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I want/need a test case for testing/breaking conversions between UTF-32 and UTF-16.

For UTF-8 and UTF-16, I generally use the 'Chinese Bone' test: 0xE9 0xAA 0xA8 (UTF8) and 0x9AA8 (UTF16).

Does anyone have a negative test case that should break a poorly written implementation for UTF-16 and UTF-32? Ideally, the test will require use of at least two UTF-32 values.

Jeff

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What do you mean by a "negative test case"? –  duskwuff Mar 24 '13 at 7:00
    
Something that is meant to test for failure, not success. –  jww Mar 24 '13 at 7:29
    
Failure of what? –  R. Martinho Fernandes Mar 24 '13 at 10:52
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By UCS32 and UCS16, I assume you mean UCS4 and UCS2 (UCS32 and UCS16 don't exist). Neither UCS4 nor UCS2 can fail in any way related surrogates, because neither one makes use of surrogates. Surrogates are used exclusively by UTF16. Also, can you explain further how exactly the 'Chinese Bone' can break a poorly written implementation? I would have thought the conversion of this character between UTF16 and UTF8 was straightforward... Finally, the U+ notation is used for Unicode code points as abstract integers (not code units in UTF8 or UTF16 or anything else). You should not use it for UTF16. –  Celada Mar 24 '13 at 12:13
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Regardless of the question, I would sincerely recommend you against using both UTF16 and UCS-4 unless you are doing some edge-case optimization. See utf8everywhere.org –  Pavel Radzivilovsky Mar 24 '13 at 14:36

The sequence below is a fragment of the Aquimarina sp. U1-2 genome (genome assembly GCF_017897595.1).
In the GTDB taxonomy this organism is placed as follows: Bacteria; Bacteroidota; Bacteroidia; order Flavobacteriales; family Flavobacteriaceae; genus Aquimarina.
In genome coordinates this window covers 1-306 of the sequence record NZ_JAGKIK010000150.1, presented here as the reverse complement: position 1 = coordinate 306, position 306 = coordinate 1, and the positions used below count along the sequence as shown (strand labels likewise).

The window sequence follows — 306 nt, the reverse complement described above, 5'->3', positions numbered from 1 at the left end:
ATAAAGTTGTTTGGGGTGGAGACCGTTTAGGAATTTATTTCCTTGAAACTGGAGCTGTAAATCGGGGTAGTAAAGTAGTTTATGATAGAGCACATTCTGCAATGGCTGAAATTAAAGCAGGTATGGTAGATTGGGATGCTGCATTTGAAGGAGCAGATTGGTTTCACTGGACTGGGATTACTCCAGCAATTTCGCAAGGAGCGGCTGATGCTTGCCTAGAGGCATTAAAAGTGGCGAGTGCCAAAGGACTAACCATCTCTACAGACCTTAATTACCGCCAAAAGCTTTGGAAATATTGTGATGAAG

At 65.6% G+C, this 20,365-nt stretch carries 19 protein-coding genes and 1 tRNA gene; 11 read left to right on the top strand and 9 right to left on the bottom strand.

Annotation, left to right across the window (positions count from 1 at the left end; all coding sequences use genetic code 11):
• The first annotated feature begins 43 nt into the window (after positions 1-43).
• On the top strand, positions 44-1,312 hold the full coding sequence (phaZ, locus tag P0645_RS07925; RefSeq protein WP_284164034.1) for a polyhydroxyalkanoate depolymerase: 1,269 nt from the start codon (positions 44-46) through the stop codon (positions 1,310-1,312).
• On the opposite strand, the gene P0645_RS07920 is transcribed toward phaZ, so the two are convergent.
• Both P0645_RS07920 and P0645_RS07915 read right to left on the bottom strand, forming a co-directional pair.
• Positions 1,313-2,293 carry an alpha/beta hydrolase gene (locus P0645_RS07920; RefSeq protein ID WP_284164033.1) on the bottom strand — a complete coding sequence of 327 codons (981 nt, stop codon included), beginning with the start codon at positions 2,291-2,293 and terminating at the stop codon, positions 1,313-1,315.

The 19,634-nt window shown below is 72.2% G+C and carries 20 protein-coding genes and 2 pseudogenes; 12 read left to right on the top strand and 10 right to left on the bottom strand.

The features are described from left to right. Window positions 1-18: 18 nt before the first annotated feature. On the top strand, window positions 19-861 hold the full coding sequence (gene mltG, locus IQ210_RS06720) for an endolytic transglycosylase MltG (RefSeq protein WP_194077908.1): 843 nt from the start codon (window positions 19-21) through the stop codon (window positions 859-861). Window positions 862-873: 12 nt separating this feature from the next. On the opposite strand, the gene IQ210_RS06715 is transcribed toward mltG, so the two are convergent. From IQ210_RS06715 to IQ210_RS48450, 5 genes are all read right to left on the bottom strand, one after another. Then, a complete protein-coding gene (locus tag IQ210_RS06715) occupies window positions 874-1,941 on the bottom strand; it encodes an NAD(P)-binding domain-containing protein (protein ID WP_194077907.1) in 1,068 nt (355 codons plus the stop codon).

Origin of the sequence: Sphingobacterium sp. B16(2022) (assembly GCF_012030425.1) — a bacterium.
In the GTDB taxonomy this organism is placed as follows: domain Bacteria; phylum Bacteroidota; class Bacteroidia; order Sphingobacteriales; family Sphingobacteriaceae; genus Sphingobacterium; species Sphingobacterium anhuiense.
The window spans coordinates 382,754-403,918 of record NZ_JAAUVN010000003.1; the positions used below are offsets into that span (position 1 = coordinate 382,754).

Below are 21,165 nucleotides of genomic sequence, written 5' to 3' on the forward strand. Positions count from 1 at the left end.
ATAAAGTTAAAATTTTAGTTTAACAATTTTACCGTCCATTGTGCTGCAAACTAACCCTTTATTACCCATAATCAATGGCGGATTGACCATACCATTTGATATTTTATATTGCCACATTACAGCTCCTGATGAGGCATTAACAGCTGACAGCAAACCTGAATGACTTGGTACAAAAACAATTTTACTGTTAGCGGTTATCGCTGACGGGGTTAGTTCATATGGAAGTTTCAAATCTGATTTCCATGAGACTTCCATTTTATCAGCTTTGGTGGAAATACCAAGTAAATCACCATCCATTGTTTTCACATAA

1 Answer 1

up vote 1 down vote accepted

Not sure what you mean, here are some:

UTF-16

  • Lead surrogate with regular unit or another lead surrogate following \xD8\x00\x00\x00 or \xD8\x00\xDB\xFF
  • Trail surrogate without lead surrogate before it \x00\x61\xDC\00
  • Trail surrogate in lead position \xDF\xFF\xDB\xFF
  • Lead surrogate as last unit \xD8\x01<EOF>
  • Lead surrogate as last unit, followed by a half trail surrogate. This bug exists in python 2.7.3: '\xD8\x00\xDC'.decode('utf-16be')

UTF-32

  • Unit value returns true for value < 0, value > 0x10FFFF or 0xD800 <= value && value <= 0xDFFF
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Thanks Esailija. "Not sure what you mean" - most folks get the encoding of a simple 'a' correct. I'm trying to develop test cases to break libraries that can only get the simple 'a' correct. –  jww Mar 25 '13 at 2:18

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